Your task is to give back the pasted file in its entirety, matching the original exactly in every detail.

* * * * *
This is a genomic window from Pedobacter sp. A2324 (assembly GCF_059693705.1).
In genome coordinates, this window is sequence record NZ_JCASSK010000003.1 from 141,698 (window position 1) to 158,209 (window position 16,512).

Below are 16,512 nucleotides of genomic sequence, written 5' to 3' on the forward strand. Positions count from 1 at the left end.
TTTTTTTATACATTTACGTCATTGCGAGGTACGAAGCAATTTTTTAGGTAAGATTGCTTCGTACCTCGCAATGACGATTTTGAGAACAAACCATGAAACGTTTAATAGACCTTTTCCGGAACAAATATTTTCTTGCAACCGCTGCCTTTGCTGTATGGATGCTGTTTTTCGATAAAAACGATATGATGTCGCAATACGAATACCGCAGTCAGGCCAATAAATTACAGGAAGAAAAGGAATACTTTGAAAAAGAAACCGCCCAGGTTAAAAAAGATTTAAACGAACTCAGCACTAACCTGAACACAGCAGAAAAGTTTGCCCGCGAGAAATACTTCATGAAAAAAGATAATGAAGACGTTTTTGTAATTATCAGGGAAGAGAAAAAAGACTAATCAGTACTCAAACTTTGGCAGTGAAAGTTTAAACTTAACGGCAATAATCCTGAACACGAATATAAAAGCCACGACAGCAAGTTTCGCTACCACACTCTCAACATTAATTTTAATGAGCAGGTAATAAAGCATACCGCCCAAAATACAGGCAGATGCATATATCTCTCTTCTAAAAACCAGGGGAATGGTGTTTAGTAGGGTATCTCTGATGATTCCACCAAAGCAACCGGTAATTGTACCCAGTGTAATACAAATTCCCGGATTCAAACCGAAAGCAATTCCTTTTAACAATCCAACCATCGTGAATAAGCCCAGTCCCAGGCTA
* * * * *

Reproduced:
This is a genomic window from Pedobacter sp. A2324 (assembly GCF_059693705.1).
In genome coordinates, this window is sequence record NZ_JCASSK010000003.1 from 141,698 (window position 1) to 158,209 (window position 16,512).

Below are 16,512 nucleotides of genomic sequence, written 5' to 3' on the forward strand. Positions count from 1 at the left end.
TTTTTTTATACATTTACGTCATTGCGAGGTACGAAGCAATTTTTTAGGTAAGATTGCTTCGTACCTCGCAATGACGATTTTGAGAACAAACCATGAAACGTTTAATAGACCTTTTCCGGAACAAATATTTTCTTGCAACCGCTGCCTTTGCTGTATGGATGCTGTTTTTCGATAAAAACGATATGATGTCGCAATACGAATACCGCAGTCAGGCCAATAAATTACAGGAAGAAAAGGAATACTTTGAAAAAGAAACCGCCCAGGTTAAAAAAGATTTAAACGAACTCAGCACTAACCTGAACACAGCAGAAAAGTTTGCCCGCGAGAAATACTTCATGAAAAAAGATAATGAAGACGTTTTTGTAATTATCAGGGAAGAGAAAAAAGACTAATCAGTACTCAAACTTTGGCAGTGAAAGTTTAAACTTAACGGCAATAATCCTGAACACGAATATAAAAGCCACGACAGCAAGTTTCGCTACCACACTCTCAACATTAATTTTAATGAGCAGGTAATAAAGCATACCGCCCAAAATACAGGCAGATGCATATATCTCTCTTCTAAAAACCAGGGGAATGGTGTTTAGTAGGGTATCTCTGATGATTCCACCAAAGCAACCGGTAATTGTACCCAGTGTAATACAAATTCCCGGATTCAAACCGAAAGCAATTCCTTTTAACAATCCAACCATCGTGAATAAGCCCAGTCCCAGGCTA